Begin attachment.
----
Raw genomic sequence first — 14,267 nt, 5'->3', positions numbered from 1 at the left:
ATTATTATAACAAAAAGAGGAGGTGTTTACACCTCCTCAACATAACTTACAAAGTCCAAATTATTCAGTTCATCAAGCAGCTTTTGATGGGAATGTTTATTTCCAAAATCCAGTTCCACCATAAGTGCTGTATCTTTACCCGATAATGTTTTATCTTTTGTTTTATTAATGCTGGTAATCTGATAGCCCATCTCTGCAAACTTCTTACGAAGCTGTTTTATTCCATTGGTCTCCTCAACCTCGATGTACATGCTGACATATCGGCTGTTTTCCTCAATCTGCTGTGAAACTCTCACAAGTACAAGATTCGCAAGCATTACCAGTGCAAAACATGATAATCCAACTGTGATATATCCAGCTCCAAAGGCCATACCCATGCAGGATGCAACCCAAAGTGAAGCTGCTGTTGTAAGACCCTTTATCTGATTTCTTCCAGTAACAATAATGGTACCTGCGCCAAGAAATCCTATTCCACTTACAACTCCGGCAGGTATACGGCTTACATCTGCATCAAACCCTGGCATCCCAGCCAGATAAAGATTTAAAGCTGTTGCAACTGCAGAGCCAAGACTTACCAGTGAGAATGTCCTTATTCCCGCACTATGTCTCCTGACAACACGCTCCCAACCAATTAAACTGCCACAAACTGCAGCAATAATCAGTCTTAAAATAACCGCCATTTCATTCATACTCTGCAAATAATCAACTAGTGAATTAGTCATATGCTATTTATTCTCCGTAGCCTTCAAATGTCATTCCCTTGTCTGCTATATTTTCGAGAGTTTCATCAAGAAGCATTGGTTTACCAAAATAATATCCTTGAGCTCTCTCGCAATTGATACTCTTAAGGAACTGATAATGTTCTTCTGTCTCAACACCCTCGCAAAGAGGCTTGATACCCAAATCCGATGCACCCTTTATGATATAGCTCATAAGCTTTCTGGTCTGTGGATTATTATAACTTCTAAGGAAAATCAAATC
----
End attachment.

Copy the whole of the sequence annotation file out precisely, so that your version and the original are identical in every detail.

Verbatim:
Raw genomic sequence first — 14,267 nt, 5'->3', positions numbered from 1 at the left:
ATTATTATAACAAAAAGAGGAGGTGTTTACACCTCCTCAACATAACTTACAAAGTCCAAATTATTCAGTTCATCAAGCAGCTTTTGATGGGAATGTTTATTTCCAAAATCCAGTTCCACCATAAGTGCTGTATCTTTACCCGATAATGTTTTATCTTTTGTTTTATTAATGCTGGTAATCTGATAGCCCATCTCTGCAAACTTCTTACGAAGCTGTTTTATTCCATTGGTCTCCTCAACCTCGATGTACATGCTGACATATCGGCTGTTTTCCTCAATCTGCTGTGAAACTCTCACAAGTACAAGATTCGCAAGCATTACCAGTGCAAAACATGATAATCCAACTGTGATATATCCAGCTCCAAAGGCCATACCCATGCAGGATGCAACCCAAAGTGAAGCTGCTGTTGTAAGACCCTTTATCTGATTTCTTCCAGTAACAATAATGGTACCTGCGCCAAGAAATCCTATTCCACTTACAACTCCGGCAGGTATACGGCTTACATCTGCATCAAACCCTGGCATCCCAGCCAGATAAAGATTTAAAGCTGTTGCAACTGCAGAGCCAAGACTTACCAGTGAGAATGTCCTTATTCCCGCACTATGTCTCCTGACAACACGCTCCCAACCAATTAAACTGCCACAAACTGCAGCAATAATCAGTCTTAAAATAACCGCCATTTCATTCATACTCTGCAAATAATCAACTAGTGAATTAGTCATATGCTATTTATTCTCCGTAGCCTTCAAATGTCATTCCCTTGTCTGCTATATTTTCGAGAGTTTCATCAAGAAGCATTGGTTTACCAAAATAATATCCTTGAGCTCTCTCGCAATTGATACTCTTAAGGAACTGATAATGTTCTTCTGTCTCAACACCCTCGCAAAGAGGCTTGATACCCAAATCCGATGCACCCTTTATGATATAGCTCATAAGCTTTCTGGTCTGTGGATTATTATAACTTCTAAGGAAAATCAAATC